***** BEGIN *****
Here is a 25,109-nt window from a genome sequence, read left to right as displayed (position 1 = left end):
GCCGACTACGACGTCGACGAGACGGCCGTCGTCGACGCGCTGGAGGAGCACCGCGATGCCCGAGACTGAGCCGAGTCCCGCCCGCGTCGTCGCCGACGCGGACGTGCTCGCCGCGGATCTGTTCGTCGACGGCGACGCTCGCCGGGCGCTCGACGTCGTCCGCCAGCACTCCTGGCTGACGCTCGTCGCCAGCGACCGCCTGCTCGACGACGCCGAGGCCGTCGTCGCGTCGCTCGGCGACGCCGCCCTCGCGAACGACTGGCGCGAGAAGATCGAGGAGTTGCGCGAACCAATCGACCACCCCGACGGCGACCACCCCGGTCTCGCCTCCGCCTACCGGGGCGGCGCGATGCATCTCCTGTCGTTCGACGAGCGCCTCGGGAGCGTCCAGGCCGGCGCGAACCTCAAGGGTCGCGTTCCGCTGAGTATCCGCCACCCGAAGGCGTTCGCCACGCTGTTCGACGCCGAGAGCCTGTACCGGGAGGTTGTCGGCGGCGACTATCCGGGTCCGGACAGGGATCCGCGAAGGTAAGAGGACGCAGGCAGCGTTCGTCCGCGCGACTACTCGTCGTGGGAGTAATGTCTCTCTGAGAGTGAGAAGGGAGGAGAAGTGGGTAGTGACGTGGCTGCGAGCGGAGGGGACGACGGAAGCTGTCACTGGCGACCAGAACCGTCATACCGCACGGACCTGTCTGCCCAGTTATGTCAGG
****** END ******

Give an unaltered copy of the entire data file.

Here is a 25,109-nt window from a genome sequence, read left to right as displayed (position 1 = left end):
GCCGACTACGACGTCGACGAGACGGCCGTCGTCGACGCGCTGGAGGAGCACCGCGATGCCCGAGACTGAGCCGAGTCCCGCCCGCGTCGTCGCCGACGCGGACGTGCTCGCCGCGGATCTGTTCGTCGACGGCGACGCTCGCCGGGCGCTCGACGTCGTCCGCCAGCACTCCTGGCTGACGCTCGTCGCCAGCGACCGCCTGCTCGACGACGCCGAGGCCGTCGTCGCGTCGCTCGGCGACGCCGCCCTCGCGAACGACTGGCGCGAGAAGATCGAGGAGTTGCGCGAACCAATCGACCACCCCGACGGCGACCACCCCGGTCTCGCCTCCGCCTACCGGGGCGGCGCGATGCATCTCCTGTCGTTCGACGAGCGCCTCGGGAGCGTCCAGGCCGGCGCGAACCTCAAGGGTCGCGTTCCGCTGAGTATCCGCCACCCGAAGGCGTTCGCCACGCTGTTCGACGCCGAGAGCCTGTACCGGGAGGTTGTCGGCGGCGACTATCCGGGTCCGGACAGGGATCCGCGAAGGTAAGAGGACGCAGGCAGCGTTCGTCCGCGCGACTACTCGTCGTGGGAGTAATGTCTCTCTGAGAGTGAGAAGGGAGGAGAAGTGGGTAGTGACGTGGCTGCGAGCGGAGGGGACGACGGAAGCTGTCACTGGCGACCAGAACCGTCATACCGCACGGACCTGTCTGCCCAGTTATGTCAGG